- The Washington Times - Monday, July 25, 2011

The hopes for democracy that bloomed in the “Arab Spring” are drying up in a long, hot summer of crackdowns, civil war and continuing protests.

In Syria, President Bashar Assad’s security forces continue to gun down protesters as his army assaults neighborhoods in Damascus and other cities.

Egypt remains under the military’s tight control, while demonstrators are still protesting for reforms more that five months after the ouster of longtime President Hosni Mubarak.

Political turmoil in Yemen threatens a civil war much like the conflict in Libya, as both countries’ leaders desperately cling to power.

“I think the Arab Spring has devolved into a long, hot summer with severe setbacks to pro-democracy movements in Libya, Syria and Bahrain, violent civil war in Yemen and growing instability in Egypt,” said James Phillips, Middle East specialist at the Heritage Foundation.

On the plus side, he said, Tunisia, whose public demonstrations kick-started the Arab Spring, “is the country with the most optimistic prognosis, due to its large and well-educated middle class and secular tradition.”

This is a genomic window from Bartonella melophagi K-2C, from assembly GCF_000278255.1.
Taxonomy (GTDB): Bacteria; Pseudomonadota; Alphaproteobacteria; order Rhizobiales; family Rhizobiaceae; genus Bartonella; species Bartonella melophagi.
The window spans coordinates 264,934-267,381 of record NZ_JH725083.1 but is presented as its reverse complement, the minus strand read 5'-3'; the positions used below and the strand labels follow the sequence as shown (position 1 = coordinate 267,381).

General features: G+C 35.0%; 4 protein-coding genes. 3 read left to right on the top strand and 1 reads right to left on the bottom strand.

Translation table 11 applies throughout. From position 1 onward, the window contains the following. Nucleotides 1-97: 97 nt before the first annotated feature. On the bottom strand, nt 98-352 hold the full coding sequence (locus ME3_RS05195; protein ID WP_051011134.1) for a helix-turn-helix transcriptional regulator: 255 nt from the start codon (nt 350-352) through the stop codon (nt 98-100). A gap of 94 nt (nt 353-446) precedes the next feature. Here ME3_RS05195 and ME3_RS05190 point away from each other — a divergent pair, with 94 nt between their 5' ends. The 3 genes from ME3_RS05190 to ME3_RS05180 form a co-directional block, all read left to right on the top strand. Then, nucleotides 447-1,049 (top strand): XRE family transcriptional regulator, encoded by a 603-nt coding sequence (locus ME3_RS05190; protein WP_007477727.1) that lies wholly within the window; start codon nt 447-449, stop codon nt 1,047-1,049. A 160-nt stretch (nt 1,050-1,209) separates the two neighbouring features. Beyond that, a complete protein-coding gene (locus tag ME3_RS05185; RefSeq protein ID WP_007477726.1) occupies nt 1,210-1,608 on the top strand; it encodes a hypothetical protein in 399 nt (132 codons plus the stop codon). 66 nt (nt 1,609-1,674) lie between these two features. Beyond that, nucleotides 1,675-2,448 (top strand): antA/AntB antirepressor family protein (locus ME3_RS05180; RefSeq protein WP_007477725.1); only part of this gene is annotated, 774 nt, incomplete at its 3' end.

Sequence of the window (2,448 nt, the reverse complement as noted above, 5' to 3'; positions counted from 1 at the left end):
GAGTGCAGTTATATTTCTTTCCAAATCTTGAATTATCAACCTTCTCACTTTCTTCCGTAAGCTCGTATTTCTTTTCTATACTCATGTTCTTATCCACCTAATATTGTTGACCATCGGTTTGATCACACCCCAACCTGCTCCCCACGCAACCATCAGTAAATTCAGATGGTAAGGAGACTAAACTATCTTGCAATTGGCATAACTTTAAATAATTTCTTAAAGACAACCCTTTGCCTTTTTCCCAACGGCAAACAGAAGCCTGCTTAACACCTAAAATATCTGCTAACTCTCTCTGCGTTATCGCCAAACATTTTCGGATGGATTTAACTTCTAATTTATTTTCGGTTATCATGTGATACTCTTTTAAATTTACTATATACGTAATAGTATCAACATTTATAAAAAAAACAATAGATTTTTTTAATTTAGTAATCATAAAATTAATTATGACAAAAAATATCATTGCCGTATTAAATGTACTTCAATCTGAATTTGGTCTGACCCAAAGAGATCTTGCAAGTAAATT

P.J. Crowley, former chief spokesman at the State Department, said the region may end up something like Eastern Europe after the Soviet Union collapsed. Some countries, such as Poland and the Czech Republic, became democratic. Others, such as Belarus, stuck to their old repressive ways.

“Change is occurring” in the Arab world, Mr. Crowley said. “The region as a whole will not be the same, but on a country-by-country basis, successful transformations are definitely not assured. Some will go all the way, some part way and a couple will resist change entirely.”

Recent events in the Middle East and North Africa show:

• Iran, Bahrain and Syria turned to brutal repression to put down anti-government activists, with no intervention by the West.

Yemen, home to a lethal arm of al Qaeda, is teetering on anarchy that would allow militants a new ungoverned base from which to operate. Al Qaeda claims it now controls Yemeni territory.

• There are no signs that royal rulers, particularly the House of Saud in Saudi Arabia, are embracing any type of democracy.

“Now there are backlashes,” said Robert Springborg, a professor at the Naval Postgraduate School in Monterey, Calif. “Instead of reforming, they are becoming more reactionary. So the ‘Spring’ has really polarized Arab politics. And of course the Saudis are going to try to terminate all manifestations of the ‘Spring’ and are working to that end.”

Perhaps the most troubling “Arab Spring” development is the uprising in Yemen, home to al Qaeda’s most potent franchise, Al Qaeda in the Arabian Peninsula.

Yemeni President Ali Abdullah Saleh fled to Saudi Arabia last month after barely surviving a rocket attack. Fighting continues as government troops, tribal warlords and al Qaeda sympathizers compete for power.

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